Monday, July 14, 2014

Query Question: submission detritus

Dear Queen of the Known Universe (ballot write in, FTW):

As a querying writer, I now have a few literary bodies littering my wake. I've clawed my way up from silence and "Dear Author" forms to the coveted "I liked this and even smiled on occasion, but..." I didn't query my most recent book as hard as I should have. I could probably send another round or two, but I'm really close to being ready to query another project (stronger, better, faster than before). I have fulls out on my current manuscript.

My questions:

I'm ready to query the next novel VERY soon. How do I handle the fulls that are out on the previous manuscript now that I'm about ready to query the next? Patiently wait unless there's an offer of rep on the next book? (1)

I know everyone says to query one book at a time, but one of the fulls came in from a query that was six months old (Yes, really, six months on a query; my record is 18 months for a response). I don't want to rush the agent (unless there's an offer of rep, that is), but I think the agent would like my new work as well--or at least, I hope. Is there special "I've started querying a new book" protocol? (2)

In general, because the responses from queries can stretch into the distant future, what time gap do you recommend between books? Or are you a line-in-the-sand kind of gal--query one book until the day you start querying the next?

(1) No

(2) No

There are no hard and fast rules for this, BUT:

You really don't want the glacial speed of agent reading and response time setting YOUR timeline. This is your career car and you need to keep the ball rolling.

Thus, contact the agents reading the novel you have out on submission now. Say you've got a new, better, faster, stronger novel that has been known to eat agents for breakfast make strong men weep. Would they prefer to keep reading, or receive a query on the new one: that puts the ball in their court.

When I get these kinds of emails, I generally want to see the novel (or at least the query) for the better, faster, stronger work. I'm ALWAYS interested in the strongest novel you have.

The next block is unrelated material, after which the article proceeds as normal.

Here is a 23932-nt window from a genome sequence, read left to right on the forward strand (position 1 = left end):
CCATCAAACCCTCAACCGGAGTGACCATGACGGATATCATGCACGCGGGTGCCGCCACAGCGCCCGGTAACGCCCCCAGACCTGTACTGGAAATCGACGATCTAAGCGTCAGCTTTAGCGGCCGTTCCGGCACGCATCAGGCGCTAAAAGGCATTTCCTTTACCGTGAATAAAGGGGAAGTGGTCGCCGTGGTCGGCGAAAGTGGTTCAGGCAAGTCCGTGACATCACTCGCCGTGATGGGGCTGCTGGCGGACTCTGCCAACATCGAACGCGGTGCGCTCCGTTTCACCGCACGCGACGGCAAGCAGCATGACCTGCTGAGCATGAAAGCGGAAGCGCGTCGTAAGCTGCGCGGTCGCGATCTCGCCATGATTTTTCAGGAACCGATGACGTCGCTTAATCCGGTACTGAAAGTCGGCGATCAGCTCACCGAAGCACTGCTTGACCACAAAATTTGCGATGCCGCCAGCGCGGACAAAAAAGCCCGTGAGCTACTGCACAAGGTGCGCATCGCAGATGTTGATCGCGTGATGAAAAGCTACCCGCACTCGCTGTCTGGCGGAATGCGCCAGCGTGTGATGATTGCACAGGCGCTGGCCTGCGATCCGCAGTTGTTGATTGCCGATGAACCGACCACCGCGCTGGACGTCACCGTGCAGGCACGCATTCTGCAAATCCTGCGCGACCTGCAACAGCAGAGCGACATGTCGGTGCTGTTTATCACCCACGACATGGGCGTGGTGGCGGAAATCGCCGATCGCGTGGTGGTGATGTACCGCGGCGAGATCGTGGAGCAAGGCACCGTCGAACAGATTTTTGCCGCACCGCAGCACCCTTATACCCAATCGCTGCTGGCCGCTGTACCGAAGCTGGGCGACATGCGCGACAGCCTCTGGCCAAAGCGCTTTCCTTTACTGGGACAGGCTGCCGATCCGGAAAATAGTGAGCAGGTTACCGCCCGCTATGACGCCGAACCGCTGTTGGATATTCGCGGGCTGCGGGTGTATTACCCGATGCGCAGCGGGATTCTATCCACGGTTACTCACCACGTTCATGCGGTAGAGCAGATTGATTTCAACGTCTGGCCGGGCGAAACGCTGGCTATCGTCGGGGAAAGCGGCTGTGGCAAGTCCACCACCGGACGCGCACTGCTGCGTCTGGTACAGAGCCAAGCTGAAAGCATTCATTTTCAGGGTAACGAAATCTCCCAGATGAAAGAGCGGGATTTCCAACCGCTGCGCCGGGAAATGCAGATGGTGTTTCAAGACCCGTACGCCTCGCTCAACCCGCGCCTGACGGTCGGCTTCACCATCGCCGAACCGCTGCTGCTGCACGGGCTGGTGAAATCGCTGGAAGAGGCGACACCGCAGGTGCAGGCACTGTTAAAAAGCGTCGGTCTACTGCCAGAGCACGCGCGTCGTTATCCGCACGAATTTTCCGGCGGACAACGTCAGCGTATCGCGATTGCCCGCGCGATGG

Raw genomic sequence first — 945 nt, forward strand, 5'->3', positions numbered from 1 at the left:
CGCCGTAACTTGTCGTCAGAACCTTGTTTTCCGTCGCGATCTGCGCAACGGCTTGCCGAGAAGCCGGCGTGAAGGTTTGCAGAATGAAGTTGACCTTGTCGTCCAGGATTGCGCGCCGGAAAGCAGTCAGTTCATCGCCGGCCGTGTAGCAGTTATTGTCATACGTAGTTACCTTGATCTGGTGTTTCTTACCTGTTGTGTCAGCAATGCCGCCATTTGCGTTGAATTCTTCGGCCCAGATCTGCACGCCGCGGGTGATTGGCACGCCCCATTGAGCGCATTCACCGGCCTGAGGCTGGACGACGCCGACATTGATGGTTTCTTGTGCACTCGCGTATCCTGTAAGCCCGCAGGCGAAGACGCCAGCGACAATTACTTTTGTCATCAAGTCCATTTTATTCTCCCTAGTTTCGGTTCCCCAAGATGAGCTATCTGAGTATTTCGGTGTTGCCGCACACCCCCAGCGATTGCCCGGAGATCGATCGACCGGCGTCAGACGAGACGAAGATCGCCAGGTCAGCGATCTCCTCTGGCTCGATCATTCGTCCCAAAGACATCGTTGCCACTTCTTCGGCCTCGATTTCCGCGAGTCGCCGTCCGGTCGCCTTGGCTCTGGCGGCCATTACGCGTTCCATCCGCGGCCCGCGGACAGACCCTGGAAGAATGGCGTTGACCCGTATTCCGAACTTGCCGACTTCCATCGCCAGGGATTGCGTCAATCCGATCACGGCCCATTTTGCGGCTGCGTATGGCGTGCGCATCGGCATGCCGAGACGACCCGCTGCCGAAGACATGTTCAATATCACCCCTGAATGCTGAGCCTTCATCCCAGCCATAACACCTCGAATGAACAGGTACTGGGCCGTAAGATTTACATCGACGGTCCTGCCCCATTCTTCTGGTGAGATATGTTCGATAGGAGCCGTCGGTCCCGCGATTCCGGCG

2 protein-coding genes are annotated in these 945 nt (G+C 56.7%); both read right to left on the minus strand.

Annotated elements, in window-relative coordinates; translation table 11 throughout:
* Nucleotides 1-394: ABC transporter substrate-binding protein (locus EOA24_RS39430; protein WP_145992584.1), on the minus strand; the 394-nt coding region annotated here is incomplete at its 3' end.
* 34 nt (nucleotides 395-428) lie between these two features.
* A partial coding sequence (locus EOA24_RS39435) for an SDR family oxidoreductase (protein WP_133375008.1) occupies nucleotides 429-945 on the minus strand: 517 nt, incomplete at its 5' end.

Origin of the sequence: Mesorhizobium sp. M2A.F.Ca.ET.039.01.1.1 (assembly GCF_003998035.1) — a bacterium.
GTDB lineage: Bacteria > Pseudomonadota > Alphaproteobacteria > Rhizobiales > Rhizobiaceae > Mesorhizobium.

Here's the pitfall with having a lot of work circulating: You don't want to query one agent for multiple novels in a short period of time. I have several clients who write VERY quickly and they can do maybe two good books a year. If you query me for more than that in a given year, I'm not impressed--I'm leery. Whether that is justified is not my concern. That I am leery is information you can use to your advantage.

I'm assuming here that all your novels are in roughly the same category. They're all crime, or all romance, or all SFF, etc.

IF you query me for six novels in six categories, I'm not leery of them. I'm blatantly put off.  I'm absolutely sure that an author can't write six good, fresh and new novels, in six categories in six years.  The reading alone precludes it.  (By reading, I mean reading enough of a given category to know the tropes, the history, what's old hat, what's hot stuff etc.)


Anonymous said...

This is a great answer. I'm a novel in reserve at the moment with my querying because I'm one of those that writes fast. I dedicate a stupid amount of hours a day to it, while I'm lucky enough to be allowed to!

What about genres that are linked? For instance, I have an adult crime novel, and my current WIP is a YA crime novel. the research for the adult one has helped tons in the YA one, and i read both genres a lot, usually one book of each genre on the go at once. would that put a potential agent off, as they are two very different genres and audiences?

Janet Reid said...

They're both crime novels. It's the one romance, one SF, one steampunk, one western that makes my eyebrows do the Spock.

Anita Saxena said...

Good to know. I've always wondered what to do in this situation.

Christine said...

Great information.

DLM said...

"Do the Spock" is my next new bumper sticker. And the next new dorky dance I shall invent to randomly embarrass my friends.

Lance said...

Writing, revising, editing, and polishing to query-ready for two novels a year? That's really moving out. Especially if each is stand-alone.

DLM: and you have to compose music for the theremin. I can't think any other instrument could accompany when you Do the Spock.

DLM said...

Lance: Hee, and OH MY YES.

Standback said...

Why is there an assumption that the new work is significantly stronger than the older one?

If I've, say, written two crime novels, each solid but with entirely different settings and characters, then I might think that (A) they're both equally strong, and (B) some agents might like one and not the other, and I can't necessarily guess which.

That's what isn't clear to me about the "query only one novel" advice: if I'm not done querying Novel A, and meanwhile I've finished Novel B, then why is it that I'm putting Novel A out to pasture?